SEC charges Virginia men with Intel-Mobileye insider trading

By By Jonathan Stempel Features Reuters

The U.S. Securities and Exchange Commission logo adorns an office door at the SEC headquarters in Washington, June 24, 2011. REUTERS/Jonathan Ernst (Copyright Reuters 2017)

Two Virginia men have been charged by the U.S. Securities and Exchange Commission with insider trading in Mobileye NV before the maker of sensors and cameras for driverless vehicles agreed to a $15.3 billion takeover by Intel Corp .

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The SEC on Thursday said it won a court order freezing assets of Lawrence Cluff and Roger Shaoul, both of Richmond, after they generated more than $925,000 of gains on Mobileye shares and call options purchased in the month-and-a-half before the March 13 merger was announced.

News of the transaction caused shares of Mobileye to rise 28.2 percent in one day.

The SEC filed civil charges against Cluff and Shaoul nearly two weeks after charging two Israeli residents, Ariel Darvasi and Amir Waldman, with insider trading in Mobileye, and generating more than $4.9 million of gains.

It was unclear whether Cluff and Shaoul have hired lawyers. Cluff did not immediately respond to requests for comment. Shaoul could not immediately be reached for comment.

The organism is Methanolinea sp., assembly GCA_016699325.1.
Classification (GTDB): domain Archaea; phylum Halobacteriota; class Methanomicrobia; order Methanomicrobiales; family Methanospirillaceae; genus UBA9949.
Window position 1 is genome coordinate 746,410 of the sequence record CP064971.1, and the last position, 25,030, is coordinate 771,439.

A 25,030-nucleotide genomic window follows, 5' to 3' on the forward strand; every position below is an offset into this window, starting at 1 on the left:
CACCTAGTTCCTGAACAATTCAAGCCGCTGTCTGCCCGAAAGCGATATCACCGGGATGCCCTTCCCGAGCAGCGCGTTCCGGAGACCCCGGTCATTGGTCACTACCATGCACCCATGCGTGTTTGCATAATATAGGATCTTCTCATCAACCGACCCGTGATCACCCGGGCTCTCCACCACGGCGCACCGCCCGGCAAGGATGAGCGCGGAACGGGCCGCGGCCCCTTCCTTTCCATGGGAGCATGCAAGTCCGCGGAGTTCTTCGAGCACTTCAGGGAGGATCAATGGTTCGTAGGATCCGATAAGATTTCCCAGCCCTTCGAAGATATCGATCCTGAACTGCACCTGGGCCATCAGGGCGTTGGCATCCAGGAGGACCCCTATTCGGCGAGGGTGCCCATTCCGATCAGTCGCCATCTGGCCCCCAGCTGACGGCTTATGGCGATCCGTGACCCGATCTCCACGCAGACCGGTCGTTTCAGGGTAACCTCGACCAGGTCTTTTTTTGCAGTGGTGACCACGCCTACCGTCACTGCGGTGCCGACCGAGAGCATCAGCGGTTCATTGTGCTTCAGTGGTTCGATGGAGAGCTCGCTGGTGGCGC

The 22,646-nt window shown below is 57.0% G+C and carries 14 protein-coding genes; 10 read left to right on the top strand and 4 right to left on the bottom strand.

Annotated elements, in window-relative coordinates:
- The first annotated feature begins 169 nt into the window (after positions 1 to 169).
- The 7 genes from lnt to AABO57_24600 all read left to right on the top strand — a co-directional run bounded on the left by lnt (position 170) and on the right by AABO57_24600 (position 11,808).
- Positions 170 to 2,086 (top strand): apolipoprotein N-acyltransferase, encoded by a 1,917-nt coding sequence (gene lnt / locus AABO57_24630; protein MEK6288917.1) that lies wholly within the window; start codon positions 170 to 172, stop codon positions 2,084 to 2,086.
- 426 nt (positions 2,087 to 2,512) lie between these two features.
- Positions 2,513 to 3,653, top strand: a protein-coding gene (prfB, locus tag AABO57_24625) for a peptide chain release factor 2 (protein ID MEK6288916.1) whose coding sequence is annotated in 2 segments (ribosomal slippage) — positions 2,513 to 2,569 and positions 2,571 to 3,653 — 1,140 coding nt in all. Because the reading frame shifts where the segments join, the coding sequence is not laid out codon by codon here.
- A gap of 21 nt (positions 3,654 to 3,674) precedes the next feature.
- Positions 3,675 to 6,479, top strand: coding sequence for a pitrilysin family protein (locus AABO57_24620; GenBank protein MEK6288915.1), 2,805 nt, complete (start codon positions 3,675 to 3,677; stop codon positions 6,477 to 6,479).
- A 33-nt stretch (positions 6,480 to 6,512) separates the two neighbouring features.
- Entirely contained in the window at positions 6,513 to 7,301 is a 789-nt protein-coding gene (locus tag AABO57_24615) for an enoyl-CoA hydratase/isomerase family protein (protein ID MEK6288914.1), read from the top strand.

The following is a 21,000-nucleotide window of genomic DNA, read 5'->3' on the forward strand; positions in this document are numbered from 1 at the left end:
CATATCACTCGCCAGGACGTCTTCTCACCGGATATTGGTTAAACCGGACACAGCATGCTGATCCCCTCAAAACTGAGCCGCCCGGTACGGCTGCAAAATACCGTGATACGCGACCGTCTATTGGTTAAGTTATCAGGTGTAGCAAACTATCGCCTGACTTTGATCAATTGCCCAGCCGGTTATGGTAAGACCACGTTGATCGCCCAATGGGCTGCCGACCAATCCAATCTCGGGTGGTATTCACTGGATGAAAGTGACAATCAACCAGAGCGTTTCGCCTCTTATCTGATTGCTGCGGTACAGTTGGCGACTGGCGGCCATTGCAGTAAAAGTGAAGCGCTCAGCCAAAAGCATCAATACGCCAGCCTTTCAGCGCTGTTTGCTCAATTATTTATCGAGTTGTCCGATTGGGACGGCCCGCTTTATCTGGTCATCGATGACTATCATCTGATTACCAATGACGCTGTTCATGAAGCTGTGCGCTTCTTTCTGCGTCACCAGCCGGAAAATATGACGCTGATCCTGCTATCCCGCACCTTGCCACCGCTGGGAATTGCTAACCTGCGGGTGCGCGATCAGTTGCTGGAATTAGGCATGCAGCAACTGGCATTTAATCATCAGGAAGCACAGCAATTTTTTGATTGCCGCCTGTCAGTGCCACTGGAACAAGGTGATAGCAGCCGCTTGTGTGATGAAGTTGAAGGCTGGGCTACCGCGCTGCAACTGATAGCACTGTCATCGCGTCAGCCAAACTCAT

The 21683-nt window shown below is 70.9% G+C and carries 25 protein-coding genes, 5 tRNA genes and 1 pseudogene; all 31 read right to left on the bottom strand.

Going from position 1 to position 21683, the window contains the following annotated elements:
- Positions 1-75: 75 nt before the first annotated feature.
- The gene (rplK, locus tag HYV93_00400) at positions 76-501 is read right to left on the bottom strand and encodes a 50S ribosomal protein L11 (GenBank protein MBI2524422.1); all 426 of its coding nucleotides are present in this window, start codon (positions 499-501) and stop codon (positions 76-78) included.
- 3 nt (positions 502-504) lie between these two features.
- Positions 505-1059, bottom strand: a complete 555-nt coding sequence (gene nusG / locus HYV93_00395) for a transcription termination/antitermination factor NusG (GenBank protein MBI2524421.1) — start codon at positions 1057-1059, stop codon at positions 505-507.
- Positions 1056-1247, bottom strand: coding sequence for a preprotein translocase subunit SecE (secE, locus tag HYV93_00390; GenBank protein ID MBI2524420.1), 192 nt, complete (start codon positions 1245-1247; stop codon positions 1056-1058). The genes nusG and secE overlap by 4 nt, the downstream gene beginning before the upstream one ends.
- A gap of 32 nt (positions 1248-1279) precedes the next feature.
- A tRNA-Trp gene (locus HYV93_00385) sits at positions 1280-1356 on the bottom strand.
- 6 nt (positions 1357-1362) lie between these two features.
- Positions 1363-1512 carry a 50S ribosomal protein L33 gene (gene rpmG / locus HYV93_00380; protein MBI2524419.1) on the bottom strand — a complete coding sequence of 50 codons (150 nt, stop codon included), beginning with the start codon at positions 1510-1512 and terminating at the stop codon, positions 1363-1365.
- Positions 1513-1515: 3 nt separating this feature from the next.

Reuters obtained a filed copy of the complaint, which was not immediately available in online court records.

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According to the SEC, Cluff's and Shaoul's "highly suspicious" trading occurred after the adult children of two Mobileye founders told Shaoul's adult children, with whom they were friends, about Intel's interest in Mobileye.

The SEC also said both defendants, like Darvasi and Waldman, were connected to Mobileye through the academic community at the Hebrew University of Jerusalem, which developed Mobileye technology and where Shaoul, an Israeli citizen, had studied.

According to the complaint, the suspicious trading occurred in two accounts held in Cluff's name, including one that had been dormant for six years and one opened on Jan. 29, 2017, around the time formal merger talks began.

The second account generated a return in six weeks of about 492 percent on the $188,000 that had been wired in during February, the SEC said.

Neither Jerusalem-based Mobileye nor Santa Clara, California-based Intel was accused of wrongdoing. Mobileye and Intel did not immediately respond to requests for comment.

The case is SEC v Cluff et al, U.S. District Court, Southern District of New York, No. 17-02460.

(Reporting by Jonathan Stempel in New York; Editing by Richard Chang)